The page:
Safety-critical and mission-critical systems, such as airplanes or (semi-)autonomous cars, are relying on an ever-increasing number of embedded integrated circuits. Consequently, there is a need for complete defect coverage during the testing of these circuits to guarantee their functionality in the field. In this context, reducing the escape rate of defects during production testing is crucial, and significant progress has been made to this end. However, production testing using automatic test equipment is subject to various measurement parasitic variations, which may have a negative impact on the testing procedure and therefore limit the final defect coverage. To tackle this issue, this article proposes an improved test flow targeting increased analog defect coverage, both at the system and block levels, by analyzing and improving the coverage of typical functional and structural tests under these measurement variations. To illustrate the flow, the technique of inserting a pseudo-random signal at available circuit nodes and applying machine learning techniques to its response is presented. A DC-DC converter, derived from an industrial product, is used as a case study to validate the flow. In short, results show that system-level tests for the converter suffer strongly from the measurement variations and are limited to just under 80% coverage, even when applying the proposed test flow. Block-level testing, however, can achieve only 70% fault coverage without improvements but is able to consistently achieve 98% of fault coverage at a cost of at most 2% yield loss with the proposed machine learning-based boosting technique.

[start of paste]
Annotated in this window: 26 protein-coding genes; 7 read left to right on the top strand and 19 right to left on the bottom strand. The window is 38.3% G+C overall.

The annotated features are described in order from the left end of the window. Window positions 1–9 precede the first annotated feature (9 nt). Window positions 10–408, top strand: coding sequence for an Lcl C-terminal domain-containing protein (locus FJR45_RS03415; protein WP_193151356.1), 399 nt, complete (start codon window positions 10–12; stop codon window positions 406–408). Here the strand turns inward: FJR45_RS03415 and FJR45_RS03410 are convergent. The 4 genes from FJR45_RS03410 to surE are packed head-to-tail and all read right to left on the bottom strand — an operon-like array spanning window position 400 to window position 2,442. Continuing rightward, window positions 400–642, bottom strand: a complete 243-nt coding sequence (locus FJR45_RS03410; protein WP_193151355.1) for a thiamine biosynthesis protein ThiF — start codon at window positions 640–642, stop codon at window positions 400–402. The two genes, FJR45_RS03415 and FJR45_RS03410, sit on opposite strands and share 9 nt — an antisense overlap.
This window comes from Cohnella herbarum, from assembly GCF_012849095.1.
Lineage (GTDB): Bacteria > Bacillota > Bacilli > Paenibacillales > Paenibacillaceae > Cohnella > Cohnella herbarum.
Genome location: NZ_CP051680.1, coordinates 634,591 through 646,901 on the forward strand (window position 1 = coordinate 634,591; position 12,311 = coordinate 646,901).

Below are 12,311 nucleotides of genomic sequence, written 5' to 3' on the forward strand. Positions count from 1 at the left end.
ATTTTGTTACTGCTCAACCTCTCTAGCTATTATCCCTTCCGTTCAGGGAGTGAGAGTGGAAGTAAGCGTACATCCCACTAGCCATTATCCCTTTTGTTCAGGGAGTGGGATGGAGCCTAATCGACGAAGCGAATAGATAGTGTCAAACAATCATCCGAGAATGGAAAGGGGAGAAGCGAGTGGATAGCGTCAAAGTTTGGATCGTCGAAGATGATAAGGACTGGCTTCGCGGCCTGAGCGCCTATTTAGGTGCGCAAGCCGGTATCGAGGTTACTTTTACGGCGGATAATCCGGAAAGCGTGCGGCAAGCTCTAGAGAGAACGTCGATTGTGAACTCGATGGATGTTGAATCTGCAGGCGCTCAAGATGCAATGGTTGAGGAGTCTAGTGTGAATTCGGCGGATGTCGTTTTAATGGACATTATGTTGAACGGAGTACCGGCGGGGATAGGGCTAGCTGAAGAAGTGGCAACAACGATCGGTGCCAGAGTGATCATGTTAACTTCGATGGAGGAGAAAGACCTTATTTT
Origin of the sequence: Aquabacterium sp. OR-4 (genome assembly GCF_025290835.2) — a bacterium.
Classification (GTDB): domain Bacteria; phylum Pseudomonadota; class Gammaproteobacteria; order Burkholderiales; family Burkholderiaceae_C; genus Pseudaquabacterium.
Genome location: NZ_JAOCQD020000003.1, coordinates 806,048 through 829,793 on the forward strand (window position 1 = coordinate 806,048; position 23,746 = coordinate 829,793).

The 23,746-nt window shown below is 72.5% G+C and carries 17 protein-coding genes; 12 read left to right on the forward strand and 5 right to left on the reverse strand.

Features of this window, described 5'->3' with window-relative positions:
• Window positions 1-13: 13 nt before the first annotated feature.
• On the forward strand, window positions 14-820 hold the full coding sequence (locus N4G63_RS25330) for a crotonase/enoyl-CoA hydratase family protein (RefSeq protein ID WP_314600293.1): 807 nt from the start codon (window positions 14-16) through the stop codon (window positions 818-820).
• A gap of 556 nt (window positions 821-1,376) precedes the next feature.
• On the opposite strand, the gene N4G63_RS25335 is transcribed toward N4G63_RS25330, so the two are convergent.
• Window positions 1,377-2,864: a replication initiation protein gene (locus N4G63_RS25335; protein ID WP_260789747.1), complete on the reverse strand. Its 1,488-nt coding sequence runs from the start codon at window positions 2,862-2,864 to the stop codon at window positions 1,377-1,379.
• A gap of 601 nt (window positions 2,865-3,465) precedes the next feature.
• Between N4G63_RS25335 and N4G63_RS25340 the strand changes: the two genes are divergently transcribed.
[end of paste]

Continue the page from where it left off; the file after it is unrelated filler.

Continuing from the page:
|Julkaisu||ACM Transactions on Design Automation of Electronic Systems|
|DOI - pysyväislinkit|
|Tila||Julkaistu - lokak. 2020|
|OKM-julkaisutyyppi||A1 Alkuperäisartikkeli tieteellisessä aikakauslehdessä|